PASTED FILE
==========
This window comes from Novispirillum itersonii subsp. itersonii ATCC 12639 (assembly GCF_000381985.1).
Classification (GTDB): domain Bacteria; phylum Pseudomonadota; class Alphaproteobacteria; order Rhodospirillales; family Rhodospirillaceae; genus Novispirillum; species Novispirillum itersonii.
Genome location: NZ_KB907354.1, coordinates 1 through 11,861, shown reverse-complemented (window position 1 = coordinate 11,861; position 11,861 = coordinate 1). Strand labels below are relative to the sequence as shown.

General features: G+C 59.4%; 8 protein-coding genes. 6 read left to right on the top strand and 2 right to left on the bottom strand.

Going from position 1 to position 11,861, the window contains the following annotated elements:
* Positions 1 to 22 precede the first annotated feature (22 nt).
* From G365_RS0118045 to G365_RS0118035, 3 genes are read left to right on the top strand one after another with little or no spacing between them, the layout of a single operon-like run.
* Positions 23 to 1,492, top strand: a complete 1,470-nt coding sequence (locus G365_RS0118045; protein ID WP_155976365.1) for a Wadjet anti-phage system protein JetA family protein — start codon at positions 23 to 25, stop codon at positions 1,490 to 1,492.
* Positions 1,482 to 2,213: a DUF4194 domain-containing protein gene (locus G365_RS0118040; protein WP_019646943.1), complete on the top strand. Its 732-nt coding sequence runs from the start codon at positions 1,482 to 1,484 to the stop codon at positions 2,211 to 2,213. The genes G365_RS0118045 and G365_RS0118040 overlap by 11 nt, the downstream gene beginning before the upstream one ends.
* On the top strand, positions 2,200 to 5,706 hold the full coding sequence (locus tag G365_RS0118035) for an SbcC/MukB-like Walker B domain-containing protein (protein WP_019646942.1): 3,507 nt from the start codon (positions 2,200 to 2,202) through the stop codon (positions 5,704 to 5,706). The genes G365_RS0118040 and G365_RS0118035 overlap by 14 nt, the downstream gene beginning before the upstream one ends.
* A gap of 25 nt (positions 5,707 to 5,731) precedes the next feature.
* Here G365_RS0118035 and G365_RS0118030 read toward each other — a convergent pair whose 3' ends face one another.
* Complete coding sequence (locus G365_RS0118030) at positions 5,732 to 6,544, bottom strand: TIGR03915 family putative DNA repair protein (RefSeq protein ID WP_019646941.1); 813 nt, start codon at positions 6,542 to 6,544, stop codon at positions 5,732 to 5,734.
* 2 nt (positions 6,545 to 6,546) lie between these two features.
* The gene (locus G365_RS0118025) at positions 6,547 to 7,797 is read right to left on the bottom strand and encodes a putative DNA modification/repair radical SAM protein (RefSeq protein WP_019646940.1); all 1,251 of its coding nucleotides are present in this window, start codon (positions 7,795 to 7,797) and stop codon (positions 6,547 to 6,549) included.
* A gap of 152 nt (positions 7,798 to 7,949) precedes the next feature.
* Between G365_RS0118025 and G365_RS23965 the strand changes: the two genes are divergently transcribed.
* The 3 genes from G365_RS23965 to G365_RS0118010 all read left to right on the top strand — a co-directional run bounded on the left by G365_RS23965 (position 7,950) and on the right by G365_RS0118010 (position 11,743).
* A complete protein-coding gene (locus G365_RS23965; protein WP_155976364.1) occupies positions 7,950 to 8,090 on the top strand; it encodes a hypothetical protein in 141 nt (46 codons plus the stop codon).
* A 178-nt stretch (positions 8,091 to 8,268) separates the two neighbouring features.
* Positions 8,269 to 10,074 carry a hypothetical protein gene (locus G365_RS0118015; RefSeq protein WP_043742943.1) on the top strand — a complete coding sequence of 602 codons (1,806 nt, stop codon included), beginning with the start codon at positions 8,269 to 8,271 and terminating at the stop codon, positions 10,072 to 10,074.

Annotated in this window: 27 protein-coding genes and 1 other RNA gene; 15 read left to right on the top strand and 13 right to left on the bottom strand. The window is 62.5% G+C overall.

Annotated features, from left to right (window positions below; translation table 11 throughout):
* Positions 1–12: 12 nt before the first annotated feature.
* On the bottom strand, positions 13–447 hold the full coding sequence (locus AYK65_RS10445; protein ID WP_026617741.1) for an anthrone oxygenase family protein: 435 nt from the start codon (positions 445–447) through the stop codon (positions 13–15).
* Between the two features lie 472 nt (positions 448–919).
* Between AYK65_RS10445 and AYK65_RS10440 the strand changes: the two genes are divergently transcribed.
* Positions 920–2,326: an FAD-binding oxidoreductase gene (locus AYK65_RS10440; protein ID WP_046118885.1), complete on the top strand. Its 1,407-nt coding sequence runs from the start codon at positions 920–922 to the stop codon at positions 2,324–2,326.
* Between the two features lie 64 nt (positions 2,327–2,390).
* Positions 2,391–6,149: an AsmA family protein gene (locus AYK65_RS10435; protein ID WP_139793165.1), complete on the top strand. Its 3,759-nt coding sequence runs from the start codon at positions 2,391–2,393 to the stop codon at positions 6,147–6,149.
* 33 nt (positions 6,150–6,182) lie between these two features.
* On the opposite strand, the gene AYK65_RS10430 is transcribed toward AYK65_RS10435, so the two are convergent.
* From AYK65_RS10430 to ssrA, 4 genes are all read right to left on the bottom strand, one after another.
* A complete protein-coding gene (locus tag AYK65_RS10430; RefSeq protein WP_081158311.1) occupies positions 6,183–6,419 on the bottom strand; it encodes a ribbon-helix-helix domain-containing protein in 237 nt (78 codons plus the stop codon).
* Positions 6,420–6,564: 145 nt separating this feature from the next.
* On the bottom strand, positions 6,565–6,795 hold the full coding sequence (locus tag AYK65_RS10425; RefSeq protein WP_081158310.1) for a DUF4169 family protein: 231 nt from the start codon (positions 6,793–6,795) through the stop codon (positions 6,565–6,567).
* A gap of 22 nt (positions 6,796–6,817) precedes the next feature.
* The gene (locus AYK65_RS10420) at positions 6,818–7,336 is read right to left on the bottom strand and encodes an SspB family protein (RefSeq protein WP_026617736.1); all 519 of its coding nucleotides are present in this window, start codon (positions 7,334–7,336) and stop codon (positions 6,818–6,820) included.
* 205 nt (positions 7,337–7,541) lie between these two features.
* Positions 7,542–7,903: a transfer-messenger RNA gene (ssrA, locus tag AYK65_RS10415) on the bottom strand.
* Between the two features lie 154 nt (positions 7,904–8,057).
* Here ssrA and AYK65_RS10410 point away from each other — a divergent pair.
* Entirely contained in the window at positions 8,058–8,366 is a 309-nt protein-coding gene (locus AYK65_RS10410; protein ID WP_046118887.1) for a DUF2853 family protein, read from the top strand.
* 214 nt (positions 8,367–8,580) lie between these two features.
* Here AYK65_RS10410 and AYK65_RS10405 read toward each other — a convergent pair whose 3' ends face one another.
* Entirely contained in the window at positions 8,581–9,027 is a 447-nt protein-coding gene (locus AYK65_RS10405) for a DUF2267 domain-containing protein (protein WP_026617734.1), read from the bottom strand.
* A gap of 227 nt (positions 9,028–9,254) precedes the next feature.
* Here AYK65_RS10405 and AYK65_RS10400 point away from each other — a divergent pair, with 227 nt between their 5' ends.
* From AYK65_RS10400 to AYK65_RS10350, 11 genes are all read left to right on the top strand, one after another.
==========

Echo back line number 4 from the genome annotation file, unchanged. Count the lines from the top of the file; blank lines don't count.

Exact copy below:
General features: G+C 59.4%; 8 protein-coding genes. 6 read left to right on the top strand and 2 right to left on the bottom strand.